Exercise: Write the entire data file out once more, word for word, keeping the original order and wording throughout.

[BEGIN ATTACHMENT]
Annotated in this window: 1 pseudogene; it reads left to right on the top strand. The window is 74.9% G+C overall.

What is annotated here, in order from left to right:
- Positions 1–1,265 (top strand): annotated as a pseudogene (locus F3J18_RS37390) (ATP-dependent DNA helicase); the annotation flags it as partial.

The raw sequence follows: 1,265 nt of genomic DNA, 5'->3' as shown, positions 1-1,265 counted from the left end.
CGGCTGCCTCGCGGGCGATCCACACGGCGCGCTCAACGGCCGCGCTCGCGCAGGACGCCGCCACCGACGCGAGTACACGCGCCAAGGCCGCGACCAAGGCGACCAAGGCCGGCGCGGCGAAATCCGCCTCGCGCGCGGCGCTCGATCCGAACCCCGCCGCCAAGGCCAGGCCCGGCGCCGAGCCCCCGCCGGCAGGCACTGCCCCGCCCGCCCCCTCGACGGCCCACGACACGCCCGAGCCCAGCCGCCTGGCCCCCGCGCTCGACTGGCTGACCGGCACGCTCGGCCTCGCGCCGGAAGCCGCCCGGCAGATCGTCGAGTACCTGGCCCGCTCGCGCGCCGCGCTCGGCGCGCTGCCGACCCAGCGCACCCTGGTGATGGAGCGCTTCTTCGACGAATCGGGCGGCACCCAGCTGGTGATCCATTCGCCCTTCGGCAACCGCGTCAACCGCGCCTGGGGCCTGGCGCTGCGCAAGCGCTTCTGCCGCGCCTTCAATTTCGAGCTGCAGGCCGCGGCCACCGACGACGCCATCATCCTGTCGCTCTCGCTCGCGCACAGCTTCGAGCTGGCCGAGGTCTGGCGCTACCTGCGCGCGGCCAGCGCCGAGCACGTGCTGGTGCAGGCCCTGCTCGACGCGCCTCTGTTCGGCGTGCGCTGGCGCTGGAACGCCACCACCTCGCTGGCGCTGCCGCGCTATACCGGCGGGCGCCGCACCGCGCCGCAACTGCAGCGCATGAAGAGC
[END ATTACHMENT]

Annotated in this window: 1 pseudogene; it reads left to right on the top strand. The window is 74.9% G+C overall.

What is annotated here, in order from left to right:
- Positions 1–1,265 (top strand): annotated as a pseudogene (locus F3J18_RS37390) (ATP-dependent DNA helicase); the annotation flags it as partial.

The raw sequence follows: 1,265 nt of genomic DNA, 5'->3' as shown, positions 1-1,265 counted from the left end.
CGGCTGCCTCGCGGGCGATCCACACGGCGCGCTCAACGGCCGCGCTCGCGCAGGACGCCGCCACCGACGCGAGTACACGCGCCAAGGCCGCGACCAAGGCGACCAAGGCCGGCGCGGCGAAATCCGCCTCGCGCGCGGCGCTCGATCCGAACCCCGCCGCCAAGGCCAGGCCCGGCGCCGAGCCCCCGCCGGCAGGCACTGCCCCGCCCGCCCCCTCGACGGCCCACGACACGCCCGAGCCCAGCCGCCTGGCCCCCGCGCTCGACTGGCTGACCGGCACGCTCGGCCTCGCGCCGGAAGCCGCCCGGCAGATCGTCGAGTACCTGGCCCGCTCGCGCGCCGCGCTCGGCGCGCTGCCGACCCAGCGCACCCTGGTGATGGAGCGCTTCTTCGACGAATCGGGCGGCACCCAGCTGGTGATCCATTCGCCCTTCGGCAACCGCGTCAACCGCGCCTGGGGCCTGGCGCTGCGCAAGCGCTTCTGCCGCGCCTTCAATTTCGAGCTGCAGGCCGCGGCCACCGACGACGCCATCATCCTGTCGCTCTCGCTCGCGCACAGCTTCGAGCTGGCCGAGGTCTGGCGCTACCTGCGCGCGGCCAGCGCCGAGCACGTGCTGGTGCAGGCCCTGCTCGACGCGCCTCTGTTCGGCGTGCGCTGGCGCTGGAACGCCACCACCTCGCTGGCGCTGCCGCGCTATACCGGCGGGCGCCGCACCGCGCCGCAACTGCAGCGCATGAAGAGC